When he steps into a room, everyone stops what they’re doing and swarms. Even at 82, the man commands attention. A smile stitched above a wise, salty goatee, a rainbow color scarf tied in a knot, open gray blazer, he poses for selfies, speaks on camera without any prep or help from handlers. Besides the imposing bodyguard, young business partners, and voluptuous brunette nurse who form a protective entourage, Quincy Jones strides with the confidence and poise of any young Hollywood star, and he doesn’t look or act like any octogenarian you’ve ever met.

He’s produced some of the top selling albums and artists of all time: Michael Jackson, Frank Sinatra, Aretha Franklin. Renaissance man isn’t too far a stretch for a man who’s been a conductor, composer, performer, film and television producer, executive, humanitarian, the list is almost endless He has a record 79 Grammy nominations, winning 27 — and his seven Oscar nominations are more than any other African American. Jones is in the Rock and Roll Hall of Fame, and was named one of the most influential jazz musicians of the 20th century. And oh yeah, he produced Thriller, which has sold more than 40 million copies, making the 1982 tour de force one of the top selling records of all time. If that’s not enough for you, these days he splits time between a production company, dabbles in artist management and film development, and even licenses and invests in products that include his own line of headphones and sunglasses. The man knows how to work.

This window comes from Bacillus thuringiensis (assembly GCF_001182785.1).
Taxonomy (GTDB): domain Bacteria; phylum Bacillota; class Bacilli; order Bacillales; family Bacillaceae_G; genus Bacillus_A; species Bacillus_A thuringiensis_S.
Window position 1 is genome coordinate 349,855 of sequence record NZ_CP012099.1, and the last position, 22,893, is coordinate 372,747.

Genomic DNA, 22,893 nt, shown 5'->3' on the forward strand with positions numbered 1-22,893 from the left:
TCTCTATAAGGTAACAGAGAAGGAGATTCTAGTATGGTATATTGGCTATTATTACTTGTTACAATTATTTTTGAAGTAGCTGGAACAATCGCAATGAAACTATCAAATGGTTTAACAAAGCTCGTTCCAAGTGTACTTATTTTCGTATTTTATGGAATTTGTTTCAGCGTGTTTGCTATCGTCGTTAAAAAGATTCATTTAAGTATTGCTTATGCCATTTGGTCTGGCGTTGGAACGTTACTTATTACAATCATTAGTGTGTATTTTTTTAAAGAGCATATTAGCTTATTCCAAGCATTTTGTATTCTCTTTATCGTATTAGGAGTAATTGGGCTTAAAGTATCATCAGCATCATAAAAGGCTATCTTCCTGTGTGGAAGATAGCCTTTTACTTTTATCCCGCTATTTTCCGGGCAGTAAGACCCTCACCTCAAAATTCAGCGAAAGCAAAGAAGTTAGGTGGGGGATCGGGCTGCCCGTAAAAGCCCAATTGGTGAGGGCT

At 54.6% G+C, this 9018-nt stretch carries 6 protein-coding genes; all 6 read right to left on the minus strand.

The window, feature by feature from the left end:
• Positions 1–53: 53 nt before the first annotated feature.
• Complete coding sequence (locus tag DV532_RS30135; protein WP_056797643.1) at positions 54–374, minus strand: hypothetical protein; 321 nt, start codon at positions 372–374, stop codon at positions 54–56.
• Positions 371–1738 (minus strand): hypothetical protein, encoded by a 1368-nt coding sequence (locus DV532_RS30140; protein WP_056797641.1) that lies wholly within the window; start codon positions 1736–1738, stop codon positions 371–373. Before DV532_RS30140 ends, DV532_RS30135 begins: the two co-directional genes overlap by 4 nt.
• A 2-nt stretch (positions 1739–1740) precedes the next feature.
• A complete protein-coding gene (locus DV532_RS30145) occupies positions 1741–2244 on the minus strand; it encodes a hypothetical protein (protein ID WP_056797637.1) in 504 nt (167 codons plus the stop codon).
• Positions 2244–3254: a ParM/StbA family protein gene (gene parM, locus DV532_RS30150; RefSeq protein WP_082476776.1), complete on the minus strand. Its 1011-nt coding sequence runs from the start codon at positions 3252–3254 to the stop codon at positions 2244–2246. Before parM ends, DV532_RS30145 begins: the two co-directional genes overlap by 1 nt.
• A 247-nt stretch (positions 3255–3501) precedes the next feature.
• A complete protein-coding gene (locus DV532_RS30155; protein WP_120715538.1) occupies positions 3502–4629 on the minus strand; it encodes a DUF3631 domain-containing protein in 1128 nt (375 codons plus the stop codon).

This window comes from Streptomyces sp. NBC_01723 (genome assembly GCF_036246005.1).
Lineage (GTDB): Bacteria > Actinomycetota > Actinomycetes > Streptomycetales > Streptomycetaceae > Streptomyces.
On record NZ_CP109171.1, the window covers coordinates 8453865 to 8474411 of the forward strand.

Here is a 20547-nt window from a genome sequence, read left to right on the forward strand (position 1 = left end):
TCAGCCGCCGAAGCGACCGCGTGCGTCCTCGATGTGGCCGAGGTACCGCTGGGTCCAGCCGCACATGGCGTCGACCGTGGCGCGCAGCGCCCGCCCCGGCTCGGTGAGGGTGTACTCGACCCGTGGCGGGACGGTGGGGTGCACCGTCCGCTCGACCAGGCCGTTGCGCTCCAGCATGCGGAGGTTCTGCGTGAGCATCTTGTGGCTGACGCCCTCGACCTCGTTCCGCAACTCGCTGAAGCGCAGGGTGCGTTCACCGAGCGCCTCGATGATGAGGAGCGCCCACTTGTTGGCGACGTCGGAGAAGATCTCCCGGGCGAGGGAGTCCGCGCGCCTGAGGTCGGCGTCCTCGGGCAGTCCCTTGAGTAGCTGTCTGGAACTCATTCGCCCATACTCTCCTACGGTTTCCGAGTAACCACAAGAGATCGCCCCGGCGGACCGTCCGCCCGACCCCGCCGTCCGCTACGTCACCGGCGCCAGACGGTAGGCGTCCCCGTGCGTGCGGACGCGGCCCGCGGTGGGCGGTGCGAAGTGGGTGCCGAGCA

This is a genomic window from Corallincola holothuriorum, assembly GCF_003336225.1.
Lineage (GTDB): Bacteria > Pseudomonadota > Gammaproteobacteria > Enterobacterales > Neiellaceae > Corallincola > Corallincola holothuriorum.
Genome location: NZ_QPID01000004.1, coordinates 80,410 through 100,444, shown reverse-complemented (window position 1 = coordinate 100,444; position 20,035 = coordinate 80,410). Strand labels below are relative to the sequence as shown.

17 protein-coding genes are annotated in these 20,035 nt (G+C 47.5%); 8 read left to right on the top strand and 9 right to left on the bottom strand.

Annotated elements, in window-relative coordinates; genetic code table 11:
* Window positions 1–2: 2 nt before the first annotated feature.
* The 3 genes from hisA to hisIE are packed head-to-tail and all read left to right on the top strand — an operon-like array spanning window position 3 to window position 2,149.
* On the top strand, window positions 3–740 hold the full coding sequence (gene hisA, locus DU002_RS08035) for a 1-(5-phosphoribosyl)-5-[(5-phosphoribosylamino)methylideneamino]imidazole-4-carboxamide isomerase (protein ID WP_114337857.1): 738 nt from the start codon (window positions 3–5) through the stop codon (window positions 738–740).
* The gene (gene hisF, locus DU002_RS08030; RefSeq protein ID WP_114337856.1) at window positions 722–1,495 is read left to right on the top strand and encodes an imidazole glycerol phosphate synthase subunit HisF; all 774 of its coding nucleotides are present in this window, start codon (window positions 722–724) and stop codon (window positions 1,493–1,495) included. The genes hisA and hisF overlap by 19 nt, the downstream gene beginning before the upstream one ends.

When we meet at the PTTOW! Summit — filled with mega stars in their own right, like David Guetta, Aloe Blacc, and David Blaine — everybody is in awe of this musical wizard. Some even call him sir. He’s like the cool uncle you wish was at your Thanksgiving dinner. But he’s cool for a reason — which means if you’re lucky he’ll come for dessert, if at all.

When you speak with the man, there’s a real dialogue. He asks your sign, age, relationship status, the music you love. When you answer, it feels almost like a first date — you want to impress while still being yourself. In many ways it’s tough company. But what grounds the dialogue, and him, is an awareness and honesty. There’s serious upheaval going on throughout our country right now. These are tough times, and too often artists shy away from making a point that could be controversial — or influence sales. Those are issues this man doesn’t worry about. I got a chance to speak with Q about the racial strife plaguing our nation, growing up Black in the Depression, the importance of jazz music, and his special relationship with the late Tupac Shakur. And then, like everybody else in awe of him, I took a selfie.

Does it feel like somebody else’s life when you look back?